Focusing today on today,
in order to Build a Better Now®
Greg Bennick knows about focus. Though reading about his life, you wouldn’t know that. He has been a thought provoker, public presenter, comedic juggler and punk rock vocalist (yes you read that correctly), a TEDx Speaker, a humanitarian and philanthropist, and an influencer devoted to transforming the world by inspiring personal and social change.
Ok we get “thought provoker” and presenter, but did you really say a punk rock vocalist turned keynote speaker?!
We get asked about this one often. For years, instead of speaking from the stage, Greg screamed from stages all over the world, exploring community, connection, and ideas as a vocalist and lyricist in band. The bands he’s been involved with brought audiences together via an intentional approach rooted in focus and authenticity. He is fortunate to have been a part of creating powerful group experiences over the years which have been rich with transformation. The takeaway: life is rich at the intersection of creativity, inspiration and shared experience. Greg takes the lessons he learned in his years on stages around the word and uses those ideas now in his keynote presentations. And no, he won’t scream at your audience.
And did you say “juggler”?!
Yes, we did. When he traces back his own focus journey, Greg recalls and shares a moment about how one juggling ball, flying aloft, changed everything for him. Learning to juggle absolutely changed his life. And now it gets to change your audiences too. Did your last keynote speaker show a Powerpoint presentation while talking about risk taking? Greg juggles a machete while talking about risk taking. And he has often been known to balance chairs on his face. No, we aren’t losing our minds. He really does these things. Your audiences will love it.
Currently Greg Bennick is writing the first ever biography of philosopher, cultural anthropologist, and Pulitzer Prize winner Ernest Becker, who dedicated his life to understanding the complexities of self esteem and how it relates to our psychological well-being. Greg has been studying Becker’s work for twenty-five years and is a recognized expert on his writing. The insights Greg has drawn from Becker’s work offer hope for our increasingly turbulent world.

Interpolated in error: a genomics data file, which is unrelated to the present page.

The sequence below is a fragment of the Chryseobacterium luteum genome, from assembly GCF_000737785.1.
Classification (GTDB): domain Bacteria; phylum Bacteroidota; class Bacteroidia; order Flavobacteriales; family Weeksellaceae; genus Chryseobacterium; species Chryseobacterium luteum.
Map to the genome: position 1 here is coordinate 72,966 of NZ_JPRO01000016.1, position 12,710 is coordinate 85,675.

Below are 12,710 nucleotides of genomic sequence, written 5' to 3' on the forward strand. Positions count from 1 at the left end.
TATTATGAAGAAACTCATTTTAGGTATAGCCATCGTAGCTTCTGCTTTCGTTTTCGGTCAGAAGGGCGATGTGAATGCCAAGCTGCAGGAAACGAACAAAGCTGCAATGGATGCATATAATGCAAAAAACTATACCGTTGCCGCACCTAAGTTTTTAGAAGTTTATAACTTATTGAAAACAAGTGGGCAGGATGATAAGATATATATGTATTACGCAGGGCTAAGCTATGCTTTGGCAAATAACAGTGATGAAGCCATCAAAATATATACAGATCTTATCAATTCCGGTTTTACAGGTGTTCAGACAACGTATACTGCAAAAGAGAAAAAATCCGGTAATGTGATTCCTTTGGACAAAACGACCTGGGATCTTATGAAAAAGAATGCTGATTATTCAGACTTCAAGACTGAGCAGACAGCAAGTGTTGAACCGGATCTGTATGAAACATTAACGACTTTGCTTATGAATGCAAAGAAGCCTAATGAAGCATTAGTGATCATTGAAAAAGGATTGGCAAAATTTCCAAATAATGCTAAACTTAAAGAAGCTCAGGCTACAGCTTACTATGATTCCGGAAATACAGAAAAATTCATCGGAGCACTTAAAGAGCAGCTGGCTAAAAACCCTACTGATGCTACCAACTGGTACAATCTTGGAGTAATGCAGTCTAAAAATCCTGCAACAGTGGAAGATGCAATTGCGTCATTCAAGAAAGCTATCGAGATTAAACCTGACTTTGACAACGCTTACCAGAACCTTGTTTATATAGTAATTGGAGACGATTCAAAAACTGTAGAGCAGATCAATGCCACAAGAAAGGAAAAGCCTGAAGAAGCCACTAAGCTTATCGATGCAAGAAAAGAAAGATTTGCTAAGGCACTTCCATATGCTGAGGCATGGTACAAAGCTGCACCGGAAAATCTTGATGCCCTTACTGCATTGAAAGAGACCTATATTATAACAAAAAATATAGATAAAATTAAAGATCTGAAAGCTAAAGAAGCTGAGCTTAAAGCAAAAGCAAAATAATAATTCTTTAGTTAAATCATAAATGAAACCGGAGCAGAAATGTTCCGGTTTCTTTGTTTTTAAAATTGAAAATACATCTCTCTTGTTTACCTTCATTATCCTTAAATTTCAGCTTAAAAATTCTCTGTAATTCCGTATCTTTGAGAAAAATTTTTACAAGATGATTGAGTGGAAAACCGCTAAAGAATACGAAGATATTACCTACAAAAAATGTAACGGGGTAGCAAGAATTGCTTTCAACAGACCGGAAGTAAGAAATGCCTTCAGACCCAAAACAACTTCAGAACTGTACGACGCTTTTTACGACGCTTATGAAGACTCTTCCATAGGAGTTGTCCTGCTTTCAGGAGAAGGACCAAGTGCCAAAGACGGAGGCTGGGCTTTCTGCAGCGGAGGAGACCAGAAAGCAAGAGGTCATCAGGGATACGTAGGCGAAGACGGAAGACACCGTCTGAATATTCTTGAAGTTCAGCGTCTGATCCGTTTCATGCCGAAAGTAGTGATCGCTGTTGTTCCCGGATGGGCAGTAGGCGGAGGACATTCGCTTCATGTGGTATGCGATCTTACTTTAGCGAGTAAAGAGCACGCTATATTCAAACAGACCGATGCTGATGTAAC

Documentaries written and produced by Greg Bennick have won awards since 2003. His projects have been screened on all seven continents. He’s brought worldwide attention to the psychology of violence with the award-winning film Flight From Death, and revealed wisdom in unlikely places with The Philosopher Kings. He connected a rural Haitian community with a film production to help bring water to a community in need with La Source. He recently examined the controversy of trophy hunting through narrating On the Wild Side, and documenting the journey of five friends pursuing their shared rock music dream on tour with Holding These Moments.
He is currently in production for a feature-length documentary about Seattle’s infamous “Teen Dance Ordinance” which prevented access to the arts in Seattle for decades for tens of thousands of people (Greg co-wrote the law that replaced it!). This film will be transformative to those inspired to work on issues involving social change.